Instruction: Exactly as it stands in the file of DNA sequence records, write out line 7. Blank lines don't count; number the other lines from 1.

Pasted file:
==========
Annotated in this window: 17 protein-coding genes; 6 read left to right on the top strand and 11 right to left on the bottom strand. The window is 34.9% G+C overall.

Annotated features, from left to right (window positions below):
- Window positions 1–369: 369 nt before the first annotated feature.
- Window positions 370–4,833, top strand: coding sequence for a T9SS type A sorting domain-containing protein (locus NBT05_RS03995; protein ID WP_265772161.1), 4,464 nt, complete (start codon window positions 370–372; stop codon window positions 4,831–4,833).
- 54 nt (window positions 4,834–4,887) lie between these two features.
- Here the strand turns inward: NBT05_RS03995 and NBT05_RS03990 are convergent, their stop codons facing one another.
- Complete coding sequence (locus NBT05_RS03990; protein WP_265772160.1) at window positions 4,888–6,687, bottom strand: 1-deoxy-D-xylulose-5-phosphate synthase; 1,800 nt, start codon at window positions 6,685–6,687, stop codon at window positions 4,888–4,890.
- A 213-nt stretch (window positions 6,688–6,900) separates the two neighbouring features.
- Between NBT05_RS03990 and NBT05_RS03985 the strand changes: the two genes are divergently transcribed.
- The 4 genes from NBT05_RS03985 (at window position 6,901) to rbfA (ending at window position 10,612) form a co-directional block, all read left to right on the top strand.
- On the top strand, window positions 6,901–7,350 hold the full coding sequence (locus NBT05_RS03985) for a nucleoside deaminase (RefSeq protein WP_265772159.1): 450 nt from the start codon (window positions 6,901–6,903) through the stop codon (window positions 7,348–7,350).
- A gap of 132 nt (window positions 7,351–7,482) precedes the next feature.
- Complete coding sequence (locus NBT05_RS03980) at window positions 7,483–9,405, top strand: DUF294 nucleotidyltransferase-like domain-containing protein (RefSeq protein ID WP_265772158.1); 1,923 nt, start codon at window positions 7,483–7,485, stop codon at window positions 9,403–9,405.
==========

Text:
- Complete coding sequence (locus NBT05_RS03990; protein WP_265772160.1) at window positions 4,888–6,687, bottom strand: 1-deoxy-D-xylulose-5-phosphate synthase; 1,800 nt, start codon at window positions 6,685–6,687, stop codon at window positions 4,888–4,890.